* Mintel sees West Europe 2012 market value down 5 pct
* Europe Q3 cocoa grind seen falling by up to 20 pct
* Emerging markets in Asia are growth bright spot
LONDON, Oct 5 (Reuters) - Europe's economic crisis is
nibbling away at demand for chocolate, the affordable treat once
thought of as recession proof.
Times are tough enough now that even the market for this
modest luxury is struggling in Europe, analysts say.
"For the first part of the recession we thought chocolate
would be recession proof, and then we said recession resistant,
and now I think people are just getting ground down," said
Marcia Mogelonsky, global food and drink analyst at Mintel.
"I have not seen this much of a slowing in the market in the
time I've been watching it."
Market researchers Mintel said that while the global
chocolate market value will be little changed on the year at
$84.5 billion in 2012, Western Europe's chocolate market value
is set to fall by around 5 percent.
"Chocolate usually does better than average fast moving
consumer goods because chocolate is the archetype of cheap
indulgence so it's the last thing people will drop," said
Jean-Jacques Vandenheede, European director for retail insights
at research firm Nielsen.
The firm recorded its first ever fall in volumes for the
fast moving consumer goods sector - made up of low value items
which sell quickly - in the second quarter of 2012 since it
began monitoring it in 2007.
"If the economic outlook continues to be as sombre as it is
now people are not going to rally, they are going to hunker down
even more, and spend even less on food, even on chocolate,"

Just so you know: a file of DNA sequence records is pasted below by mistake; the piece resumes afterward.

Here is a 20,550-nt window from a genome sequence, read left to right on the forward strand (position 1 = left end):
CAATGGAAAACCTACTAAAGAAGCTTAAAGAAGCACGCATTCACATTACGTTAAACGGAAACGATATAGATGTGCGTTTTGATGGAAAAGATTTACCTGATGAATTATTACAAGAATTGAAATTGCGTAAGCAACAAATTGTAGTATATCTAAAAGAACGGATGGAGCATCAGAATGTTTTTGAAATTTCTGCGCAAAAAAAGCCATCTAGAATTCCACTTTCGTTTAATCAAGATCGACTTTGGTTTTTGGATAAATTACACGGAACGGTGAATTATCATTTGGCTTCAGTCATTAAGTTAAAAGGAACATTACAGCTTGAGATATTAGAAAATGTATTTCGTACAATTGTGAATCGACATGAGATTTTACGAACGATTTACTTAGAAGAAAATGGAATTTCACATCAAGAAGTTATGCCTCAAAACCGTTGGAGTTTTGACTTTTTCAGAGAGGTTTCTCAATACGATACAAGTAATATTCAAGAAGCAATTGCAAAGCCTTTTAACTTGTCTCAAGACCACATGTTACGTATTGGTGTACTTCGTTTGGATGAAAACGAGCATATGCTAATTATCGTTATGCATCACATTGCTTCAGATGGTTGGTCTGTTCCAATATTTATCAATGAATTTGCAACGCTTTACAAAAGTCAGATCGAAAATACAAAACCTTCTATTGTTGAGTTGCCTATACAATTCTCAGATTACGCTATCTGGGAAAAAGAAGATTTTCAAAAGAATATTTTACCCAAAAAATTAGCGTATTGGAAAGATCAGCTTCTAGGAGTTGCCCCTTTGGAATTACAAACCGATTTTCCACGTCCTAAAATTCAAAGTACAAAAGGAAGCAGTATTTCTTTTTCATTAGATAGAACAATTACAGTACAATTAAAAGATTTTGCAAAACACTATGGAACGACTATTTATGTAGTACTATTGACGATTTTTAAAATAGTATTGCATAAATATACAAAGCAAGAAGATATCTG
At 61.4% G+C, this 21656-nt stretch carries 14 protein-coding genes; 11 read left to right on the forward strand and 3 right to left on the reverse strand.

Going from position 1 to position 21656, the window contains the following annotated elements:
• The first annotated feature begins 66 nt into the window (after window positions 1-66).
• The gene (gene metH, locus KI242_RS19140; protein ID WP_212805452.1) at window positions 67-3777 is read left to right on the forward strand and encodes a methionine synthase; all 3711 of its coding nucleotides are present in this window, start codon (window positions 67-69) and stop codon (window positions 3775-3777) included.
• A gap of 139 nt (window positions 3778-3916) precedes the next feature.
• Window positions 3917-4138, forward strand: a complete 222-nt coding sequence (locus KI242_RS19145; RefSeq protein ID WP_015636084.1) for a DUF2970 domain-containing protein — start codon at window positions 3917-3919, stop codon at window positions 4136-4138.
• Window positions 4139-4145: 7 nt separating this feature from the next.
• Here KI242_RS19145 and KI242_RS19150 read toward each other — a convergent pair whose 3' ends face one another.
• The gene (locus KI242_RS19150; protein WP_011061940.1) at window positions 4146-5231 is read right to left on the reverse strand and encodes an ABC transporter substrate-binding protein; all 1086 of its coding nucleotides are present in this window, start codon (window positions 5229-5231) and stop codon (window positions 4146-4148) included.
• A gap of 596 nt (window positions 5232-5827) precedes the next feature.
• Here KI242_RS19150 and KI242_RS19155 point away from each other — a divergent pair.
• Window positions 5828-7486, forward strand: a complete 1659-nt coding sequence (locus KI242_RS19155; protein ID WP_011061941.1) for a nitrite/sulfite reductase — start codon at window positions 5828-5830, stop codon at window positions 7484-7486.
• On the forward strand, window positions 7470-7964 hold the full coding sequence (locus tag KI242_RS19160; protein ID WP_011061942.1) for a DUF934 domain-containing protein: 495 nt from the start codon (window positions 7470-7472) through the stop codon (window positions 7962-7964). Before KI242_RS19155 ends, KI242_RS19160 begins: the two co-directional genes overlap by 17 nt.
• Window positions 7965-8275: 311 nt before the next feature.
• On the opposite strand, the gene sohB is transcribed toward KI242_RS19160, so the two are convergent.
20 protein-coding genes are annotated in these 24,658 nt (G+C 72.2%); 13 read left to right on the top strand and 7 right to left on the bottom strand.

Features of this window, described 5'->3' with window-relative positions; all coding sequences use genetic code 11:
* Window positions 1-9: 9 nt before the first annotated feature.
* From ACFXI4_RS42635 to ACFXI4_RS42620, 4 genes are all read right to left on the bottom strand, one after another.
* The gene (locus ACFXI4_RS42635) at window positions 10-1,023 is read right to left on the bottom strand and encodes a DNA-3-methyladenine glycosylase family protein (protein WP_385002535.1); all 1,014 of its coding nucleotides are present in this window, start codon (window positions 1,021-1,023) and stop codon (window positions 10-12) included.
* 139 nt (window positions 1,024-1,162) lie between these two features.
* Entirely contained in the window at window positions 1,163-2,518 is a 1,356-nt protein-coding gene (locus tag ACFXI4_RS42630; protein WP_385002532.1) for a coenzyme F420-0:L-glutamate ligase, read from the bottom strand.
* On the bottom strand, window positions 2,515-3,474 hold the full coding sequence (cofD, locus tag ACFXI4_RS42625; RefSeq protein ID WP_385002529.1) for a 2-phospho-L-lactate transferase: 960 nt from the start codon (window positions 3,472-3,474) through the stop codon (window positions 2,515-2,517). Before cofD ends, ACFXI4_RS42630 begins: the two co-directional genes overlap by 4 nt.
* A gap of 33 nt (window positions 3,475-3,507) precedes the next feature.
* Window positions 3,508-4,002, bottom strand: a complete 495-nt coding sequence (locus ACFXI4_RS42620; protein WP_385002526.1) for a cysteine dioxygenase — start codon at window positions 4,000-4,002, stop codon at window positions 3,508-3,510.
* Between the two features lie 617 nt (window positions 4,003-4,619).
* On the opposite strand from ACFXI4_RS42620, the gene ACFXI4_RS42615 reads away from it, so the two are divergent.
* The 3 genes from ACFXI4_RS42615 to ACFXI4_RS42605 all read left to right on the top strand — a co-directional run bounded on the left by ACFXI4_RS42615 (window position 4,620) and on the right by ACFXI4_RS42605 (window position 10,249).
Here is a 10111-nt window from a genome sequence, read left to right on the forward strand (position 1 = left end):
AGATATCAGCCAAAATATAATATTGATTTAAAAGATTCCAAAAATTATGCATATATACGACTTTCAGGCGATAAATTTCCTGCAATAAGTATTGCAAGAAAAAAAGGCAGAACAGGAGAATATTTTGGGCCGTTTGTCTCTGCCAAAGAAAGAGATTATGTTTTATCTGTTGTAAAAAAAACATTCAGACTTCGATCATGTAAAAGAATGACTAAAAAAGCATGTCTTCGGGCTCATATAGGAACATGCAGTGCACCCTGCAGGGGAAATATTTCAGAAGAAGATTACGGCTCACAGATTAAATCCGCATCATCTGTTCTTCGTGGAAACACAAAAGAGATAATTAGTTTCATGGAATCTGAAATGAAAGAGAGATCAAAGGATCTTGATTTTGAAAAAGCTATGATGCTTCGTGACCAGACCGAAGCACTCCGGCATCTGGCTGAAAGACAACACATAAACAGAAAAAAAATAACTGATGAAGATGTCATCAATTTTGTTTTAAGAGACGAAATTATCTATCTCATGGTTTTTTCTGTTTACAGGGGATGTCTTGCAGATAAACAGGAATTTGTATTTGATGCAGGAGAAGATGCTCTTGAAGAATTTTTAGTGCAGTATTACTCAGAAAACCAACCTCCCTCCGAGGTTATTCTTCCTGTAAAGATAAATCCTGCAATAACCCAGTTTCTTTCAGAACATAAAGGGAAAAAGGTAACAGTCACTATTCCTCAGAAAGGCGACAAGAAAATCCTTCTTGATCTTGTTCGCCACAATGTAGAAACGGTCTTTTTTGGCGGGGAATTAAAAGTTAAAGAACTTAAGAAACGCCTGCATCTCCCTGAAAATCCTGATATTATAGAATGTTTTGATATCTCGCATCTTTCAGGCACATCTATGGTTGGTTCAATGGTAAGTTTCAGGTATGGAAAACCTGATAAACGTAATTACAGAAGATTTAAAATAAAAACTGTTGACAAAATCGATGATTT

The firm estimates Western Europe's chocolate market value
in 2012 will fall to around $30 billion, from $31.7 billion the
Europe and North America are the largest and most mature
chocolate markets, which prohibits growth to an extent.
"You have to bear in mind the market is pretty mature so
there's not much room for volume growth - regardless of the
economic environment - in most Western European countries," said
Lee Linthicum, global head of food research at Euromonitor
Portugal and Italy will see some of the sharpest falls in
market value in Western Europe for 2012. Mintel forecast, at
minus 11 percent and minus 7 percent respectively.
The world's largest chocolate products maker Barry Callebaut
has said that during the first nine months of its
fiscal year 2011/12, double-digit sales in the Americas, Asia
and eastern Europe helped offset still sluggish demand in
Mintel data showed the bright spots for growth were in
emerging markets in Asia including China, Indonesia and Vietnam,
but these countries were starting from a low base.
China's market value was expected to increase by 16 percent
in 2012 to $4.6 billion, while Vietnam was up 11 percent at $170
million and Indonesia was up 9 percent to $1.2 billion,
according to Mintel figures.
The slowdown in chocolate demand has filtered through to the
cocoa market, with cocoa futures on Liffe this week
falling to their lowest level since July 25.
European cocoa traders said slowing chocolate demand and
poor cocoa processing margins triggered the resale of cocoa
beans by major processors last month.
Europe's second-quarter cocoa grind, an indicator of cocoa
demand, recorded its sharpest quarterly fall of 17.8 percent
from the same period last year, Brussels-based European Cocoa
Association (ECA) data showed in July.
Third-quarter grinding data is due to be published by the ECA
on October 11 with expectations for further slippage as some
traders predicted a fall of up to 20 percent versus the same
period last year.
(Reporting by Sarah McFarlane; Editing by Veronica Brown and